DAVID GREGORY:
Let me ask you this.
SENATOR TIM SCOTT:
--bursting for those kids who grew up in ways that I did.
DAVID GREGORY:
Colin Powell, on this program some time ago, said there was a dark vein of intolerance within the Republican Party. Do you believe that's the case?
SENATOR TIM SCOTT:
I don't. I'll tell you what. The G.O.P. really has become the Great Opportunity Party. I look at how I became a Republican and the messages that I heard and received very early on as a kid running for County Council in my 20s. One of the things that changed my life was meeting a mentor, a conservative Republican at the time. I didn't know, didn't care, whether he was Republican or Democrat.
But he took the time, over four years, to start talking to me about there's a way out of poverty that does not include athletics or entertainment, that you have an opportunity, through thinking, through business ownership. Having a job is a good thing. But if you create jobs, you will be better, and your community gets better.
And so the first brush I had with politics as a kid at 16 years old, 15 years old, was a conservative guy who thought that the future could be very bright for a kid in a single-parent household if he had the right tools, the right equipment. And he didn't convince me on one side of the aisle or the other side of the aisle, he convinced me to look in a mirror and see the best and brightest future that I could create for myself.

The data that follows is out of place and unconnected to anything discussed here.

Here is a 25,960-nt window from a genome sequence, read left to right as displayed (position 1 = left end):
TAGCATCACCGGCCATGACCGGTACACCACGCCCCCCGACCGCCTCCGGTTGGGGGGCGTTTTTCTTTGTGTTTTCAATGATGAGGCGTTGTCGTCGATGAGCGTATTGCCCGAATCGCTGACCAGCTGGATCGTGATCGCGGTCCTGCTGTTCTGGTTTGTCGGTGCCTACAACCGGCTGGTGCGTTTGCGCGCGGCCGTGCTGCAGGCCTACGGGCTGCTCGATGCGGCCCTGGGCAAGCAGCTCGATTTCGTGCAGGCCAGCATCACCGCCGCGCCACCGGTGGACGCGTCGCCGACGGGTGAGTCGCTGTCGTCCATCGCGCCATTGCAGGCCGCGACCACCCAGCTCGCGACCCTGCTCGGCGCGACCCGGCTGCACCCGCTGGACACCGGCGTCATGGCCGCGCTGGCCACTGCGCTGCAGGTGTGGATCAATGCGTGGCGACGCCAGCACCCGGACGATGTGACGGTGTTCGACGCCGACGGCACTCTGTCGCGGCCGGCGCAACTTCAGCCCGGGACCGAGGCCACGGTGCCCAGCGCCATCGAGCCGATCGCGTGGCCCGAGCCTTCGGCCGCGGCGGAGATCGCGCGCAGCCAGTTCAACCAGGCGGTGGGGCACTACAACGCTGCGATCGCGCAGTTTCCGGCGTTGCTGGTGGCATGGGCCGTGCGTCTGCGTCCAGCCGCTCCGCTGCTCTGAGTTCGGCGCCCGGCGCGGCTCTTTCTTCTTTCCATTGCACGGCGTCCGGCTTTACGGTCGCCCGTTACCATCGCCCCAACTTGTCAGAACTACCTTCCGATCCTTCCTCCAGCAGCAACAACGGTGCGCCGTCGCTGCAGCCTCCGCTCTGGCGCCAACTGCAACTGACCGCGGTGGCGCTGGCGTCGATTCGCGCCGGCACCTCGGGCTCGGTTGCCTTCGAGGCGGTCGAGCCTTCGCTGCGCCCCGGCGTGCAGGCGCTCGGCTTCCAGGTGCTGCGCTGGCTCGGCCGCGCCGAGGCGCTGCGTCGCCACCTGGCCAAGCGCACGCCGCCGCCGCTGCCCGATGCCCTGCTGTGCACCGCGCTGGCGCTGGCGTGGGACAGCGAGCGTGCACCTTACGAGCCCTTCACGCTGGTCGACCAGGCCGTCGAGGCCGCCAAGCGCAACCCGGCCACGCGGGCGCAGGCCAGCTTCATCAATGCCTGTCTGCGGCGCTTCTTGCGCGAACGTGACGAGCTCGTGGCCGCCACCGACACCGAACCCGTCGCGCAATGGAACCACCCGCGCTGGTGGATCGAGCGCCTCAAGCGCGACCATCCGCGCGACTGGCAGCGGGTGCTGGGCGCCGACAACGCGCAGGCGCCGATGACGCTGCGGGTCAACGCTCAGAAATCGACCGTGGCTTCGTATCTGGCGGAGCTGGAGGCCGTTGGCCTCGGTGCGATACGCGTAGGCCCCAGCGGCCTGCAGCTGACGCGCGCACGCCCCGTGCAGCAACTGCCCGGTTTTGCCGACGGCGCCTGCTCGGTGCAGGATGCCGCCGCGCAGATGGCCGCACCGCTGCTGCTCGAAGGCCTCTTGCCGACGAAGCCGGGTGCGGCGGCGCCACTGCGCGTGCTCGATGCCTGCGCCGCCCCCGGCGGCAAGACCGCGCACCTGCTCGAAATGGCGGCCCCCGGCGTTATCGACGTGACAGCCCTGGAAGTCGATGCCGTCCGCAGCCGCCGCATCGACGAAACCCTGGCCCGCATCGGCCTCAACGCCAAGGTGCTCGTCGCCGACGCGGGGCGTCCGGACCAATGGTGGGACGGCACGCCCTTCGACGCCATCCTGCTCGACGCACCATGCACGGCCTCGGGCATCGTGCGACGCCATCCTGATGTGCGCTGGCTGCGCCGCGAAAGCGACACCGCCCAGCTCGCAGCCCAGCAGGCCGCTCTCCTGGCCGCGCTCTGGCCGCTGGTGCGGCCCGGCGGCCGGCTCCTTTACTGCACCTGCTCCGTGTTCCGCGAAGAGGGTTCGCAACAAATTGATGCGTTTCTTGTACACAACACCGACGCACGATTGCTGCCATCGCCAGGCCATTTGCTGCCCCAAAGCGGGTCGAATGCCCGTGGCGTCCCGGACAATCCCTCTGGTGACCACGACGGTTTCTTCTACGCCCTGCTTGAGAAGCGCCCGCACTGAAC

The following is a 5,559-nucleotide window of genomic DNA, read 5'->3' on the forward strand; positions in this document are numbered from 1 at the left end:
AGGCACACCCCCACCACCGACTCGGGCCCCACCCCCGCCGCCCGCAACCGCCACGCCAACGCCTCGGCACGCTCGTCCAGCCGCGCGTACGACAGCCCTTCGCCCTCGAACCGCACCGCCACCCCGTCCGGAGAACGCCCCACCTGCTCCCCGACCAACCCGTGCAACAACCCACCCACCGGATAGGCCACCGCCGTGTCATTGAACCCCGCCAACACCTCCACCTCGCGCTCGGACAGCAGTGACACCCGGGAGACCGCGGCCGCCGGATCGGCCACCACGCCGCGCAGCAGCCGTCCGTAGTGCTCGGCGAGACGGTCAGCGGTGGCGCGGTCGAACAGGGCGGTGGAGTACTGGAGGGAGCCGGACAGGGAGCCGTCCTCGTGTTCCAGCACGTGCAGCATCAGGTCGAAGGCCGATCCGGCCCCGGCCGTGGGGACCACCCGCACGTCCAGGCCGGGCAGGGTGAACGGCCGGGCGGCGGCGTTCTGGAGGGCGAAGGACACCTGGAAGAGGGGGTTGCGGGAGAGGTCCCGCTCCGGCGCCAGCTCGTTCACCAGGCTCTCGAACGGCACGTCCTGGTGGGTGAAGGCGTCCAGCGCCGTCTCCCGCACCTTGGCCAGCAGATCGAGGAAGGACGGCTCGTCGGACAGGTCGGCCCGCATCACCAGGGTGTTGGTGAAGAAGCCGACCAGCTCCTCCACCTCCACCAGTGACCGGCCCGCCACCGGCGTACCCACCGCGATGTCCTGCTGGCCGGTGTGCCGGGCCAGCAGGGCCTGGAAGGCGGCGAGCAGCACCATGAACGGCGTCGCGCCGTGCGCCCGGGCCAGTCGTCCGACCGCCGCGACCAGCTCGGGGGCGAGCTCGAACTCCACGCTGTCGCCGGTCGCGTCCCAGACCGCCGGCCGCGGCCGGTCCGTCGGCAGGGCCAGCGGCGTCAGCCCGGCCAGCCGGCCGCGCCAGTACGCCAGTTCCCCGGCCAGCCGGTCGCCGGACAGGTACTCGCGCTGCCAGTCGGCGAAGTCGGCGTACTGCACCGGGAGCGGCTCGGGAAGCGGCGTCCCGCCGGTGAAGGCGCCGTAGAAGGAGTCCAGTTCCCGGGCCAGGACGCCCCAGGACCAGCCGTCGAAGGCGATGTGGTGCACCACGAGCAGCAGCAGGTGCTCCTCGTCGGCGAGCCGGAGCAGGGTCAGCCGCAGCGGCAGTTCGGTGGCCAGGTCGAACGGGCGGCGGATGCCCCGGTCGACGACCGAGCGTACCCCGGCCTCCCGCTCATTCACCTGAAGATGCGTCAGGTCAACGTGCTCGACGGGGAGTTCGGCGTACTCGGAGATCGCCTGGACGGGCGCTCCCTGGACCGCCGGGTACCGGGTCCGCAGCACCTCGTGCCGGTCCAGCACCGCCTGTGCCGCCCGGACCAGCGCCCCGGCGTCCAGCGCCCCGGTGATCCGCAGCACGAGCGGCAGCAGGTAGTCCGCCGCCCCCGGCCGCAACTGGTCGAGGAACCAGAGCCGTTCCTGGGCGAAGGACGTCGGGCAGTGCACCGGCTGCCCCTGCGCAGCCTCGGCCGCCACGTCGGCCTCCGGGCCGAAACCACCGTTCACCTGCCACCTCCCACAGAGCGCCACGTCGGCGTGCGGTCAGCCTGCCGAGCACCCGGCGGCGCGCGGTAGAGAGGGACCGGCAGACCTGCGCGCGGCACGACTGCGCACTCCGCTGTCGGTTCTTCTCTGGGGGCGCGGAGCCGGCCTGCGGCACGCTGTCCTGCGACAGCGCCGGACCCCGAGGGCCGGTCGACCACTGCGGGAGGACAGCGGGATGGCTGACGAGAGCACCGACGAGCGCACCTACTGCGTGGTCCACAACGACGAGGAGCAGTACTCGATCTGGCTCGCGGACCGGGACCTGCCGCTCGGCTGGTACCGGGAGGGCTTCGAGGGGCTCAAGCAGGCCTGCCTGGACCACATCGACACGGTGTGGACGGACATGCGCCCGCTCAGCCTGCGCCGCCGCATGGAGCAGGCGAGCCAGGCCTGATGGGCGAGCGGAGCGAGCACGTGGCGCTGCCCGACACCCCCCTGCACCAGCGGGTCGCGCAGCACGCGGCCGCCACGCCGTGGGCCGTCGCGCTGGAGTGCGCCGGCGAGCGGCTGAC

DAVID GREGORY:
One of the issues is that the Republican Party does appear divided. You're conservative, affiliated with The Tea Party. Speaker Boehner has said this week that he thinks the party should stop being the party of opposition, it should really be a party of ideas. And here, you had the President's State of the Union. And four different responses from the Republicans about the State of the Union. Is that division, or is that unity on the Republican side?
SENATOR TIM SCOTT:

Well David, so often, people look at the Republican Party and say that we're a monolith party, that we don't have multiple voices with different perspectives on the issues. The fact of the matter is what you saw after the State of the Union is that there are many people in our party that are able to voice their concerns.
SENATOR TIM SCOTT: